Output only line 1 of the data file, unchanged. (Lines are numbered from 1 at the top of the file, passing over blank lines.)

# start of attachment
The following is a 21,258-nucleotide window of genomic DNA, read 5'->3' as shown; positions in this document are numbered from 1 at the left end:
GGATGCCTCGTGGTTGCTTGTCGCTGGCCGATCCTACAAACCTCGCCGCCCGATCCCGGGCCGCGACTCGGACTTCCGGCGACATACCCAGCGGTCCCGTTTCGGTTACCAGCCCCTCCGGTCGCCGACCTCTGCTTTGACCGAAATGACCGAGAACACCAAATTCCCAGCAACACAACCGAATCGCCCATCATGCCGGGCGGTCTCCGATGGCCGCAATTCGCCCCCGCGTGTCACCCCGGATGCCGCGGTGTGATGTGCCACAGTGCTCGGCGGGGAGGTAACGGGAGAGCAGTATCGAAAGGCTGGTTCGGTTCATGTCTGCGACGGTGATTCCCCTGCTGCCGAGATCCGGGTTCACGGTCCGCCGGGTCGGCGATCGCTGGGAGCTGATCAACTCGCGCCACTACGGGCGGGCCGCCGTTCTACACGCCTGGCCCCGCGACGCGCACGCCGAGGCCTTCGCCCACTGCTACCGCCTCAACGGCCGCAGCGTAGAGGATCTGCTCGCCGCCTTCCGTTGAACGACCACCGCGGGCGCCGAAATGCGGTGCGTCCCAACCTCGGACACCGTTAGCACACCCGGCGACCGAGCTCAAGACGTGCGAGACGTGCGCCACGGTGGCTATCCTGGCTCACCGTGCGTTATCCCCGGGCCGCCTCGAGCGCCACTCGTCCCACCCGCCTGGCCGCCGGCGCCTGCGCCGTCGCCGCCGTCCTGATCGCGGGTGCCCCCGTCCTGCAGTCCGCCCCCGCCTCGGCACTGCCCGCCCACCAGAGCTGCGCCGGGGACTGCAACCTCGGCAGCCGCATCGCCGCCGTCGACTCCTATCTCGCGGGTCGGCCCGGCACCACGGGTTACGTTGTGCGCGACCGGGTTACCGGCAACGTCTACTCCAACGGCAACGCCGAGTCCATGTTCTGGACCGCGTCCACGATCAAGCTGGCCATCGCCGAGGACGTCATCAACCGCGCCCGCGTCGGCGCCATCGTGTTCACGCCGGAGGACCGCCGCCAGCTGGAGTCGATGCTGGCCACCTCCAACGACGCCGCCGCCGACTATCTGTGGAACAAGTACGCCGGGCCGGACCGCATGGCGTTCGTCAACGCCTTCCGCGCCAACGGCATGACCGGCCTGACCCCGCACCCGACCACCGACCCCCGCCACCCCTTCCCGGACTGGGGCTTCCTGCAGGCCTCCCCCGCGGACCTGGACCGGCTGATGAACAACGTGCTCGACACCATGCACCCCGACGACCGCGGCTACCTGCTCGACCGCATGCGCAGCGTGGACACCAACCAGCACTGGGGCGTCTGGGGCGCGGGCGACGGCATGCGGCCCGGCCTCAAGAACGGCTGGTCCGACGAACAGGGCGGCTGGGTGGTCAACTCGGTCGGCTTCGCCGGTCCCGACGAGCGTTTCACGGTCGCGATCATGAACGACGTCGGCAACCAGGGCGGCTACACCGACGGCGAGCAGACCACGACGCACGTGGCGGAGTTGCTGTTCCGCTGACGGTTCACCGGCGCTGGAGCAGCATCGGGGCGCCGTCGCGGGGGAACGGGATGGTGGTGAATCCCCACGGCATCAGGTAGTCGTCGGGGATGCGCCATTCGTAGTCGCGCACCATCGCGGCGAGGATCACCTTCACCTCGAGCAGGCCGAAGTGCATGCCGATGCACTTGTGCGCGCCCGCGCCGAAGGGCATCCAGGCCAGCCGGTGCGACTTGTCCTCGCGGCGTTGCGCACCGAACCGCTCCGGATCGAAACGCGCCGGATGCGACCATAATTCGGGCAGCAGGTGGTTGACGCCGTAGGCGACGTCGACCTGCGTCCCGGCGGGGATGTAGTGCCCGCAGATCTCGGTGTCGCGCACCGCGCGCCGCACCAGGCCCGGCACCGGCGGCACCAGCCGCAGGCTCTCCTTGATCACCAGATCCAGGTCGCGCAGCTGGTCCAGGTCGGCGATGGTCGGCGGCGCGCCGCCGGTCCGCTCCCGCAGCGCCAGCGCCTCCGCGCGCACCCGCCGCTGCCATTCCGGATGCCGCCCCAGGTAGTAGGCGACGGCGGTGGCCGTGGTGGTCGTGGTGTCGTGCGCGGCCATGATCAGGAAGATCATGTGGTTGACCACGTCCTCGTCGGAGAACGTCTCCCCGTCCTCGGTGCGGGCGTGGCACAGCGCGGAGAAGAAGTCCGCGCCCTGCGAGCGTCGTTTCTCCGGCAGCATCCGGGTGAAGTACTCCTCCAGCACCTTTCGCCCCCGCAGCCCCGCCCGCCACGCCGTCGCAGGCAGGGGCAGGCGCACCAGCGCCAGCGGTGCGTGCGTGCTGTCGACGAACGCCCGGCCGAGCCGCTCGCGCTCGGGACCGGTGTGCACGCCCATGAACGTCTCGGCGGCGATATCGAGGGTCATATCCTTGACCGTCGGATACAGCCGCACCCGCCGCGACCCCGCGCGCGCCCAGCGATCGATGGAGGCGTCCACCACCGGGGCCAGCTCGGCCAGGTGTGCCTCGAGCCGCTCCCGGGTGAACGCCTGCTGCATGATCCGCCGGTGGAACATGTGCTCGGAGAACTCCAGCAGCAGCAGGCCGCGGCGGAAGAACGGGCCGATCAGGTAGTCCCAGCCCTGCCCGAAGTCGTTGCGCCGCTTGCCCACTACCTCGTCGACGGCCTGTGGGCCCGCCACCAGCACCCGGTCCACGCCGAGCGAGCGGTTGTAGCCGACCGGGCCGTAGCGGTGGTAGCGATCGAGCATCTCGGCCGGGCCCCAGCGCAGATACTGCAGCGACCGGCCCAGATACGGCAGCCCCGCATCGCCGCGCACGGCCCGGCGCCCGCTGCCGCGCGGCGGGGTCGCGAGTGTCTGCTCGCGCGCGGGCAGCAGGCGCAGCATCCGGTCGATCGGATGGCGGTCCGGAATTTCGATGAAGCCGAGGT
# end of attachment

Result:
The following is a 21,258-nucleotide window of genomic DNA, read 5'->3' as shown; positions in this document are numbered from 1 at the left end: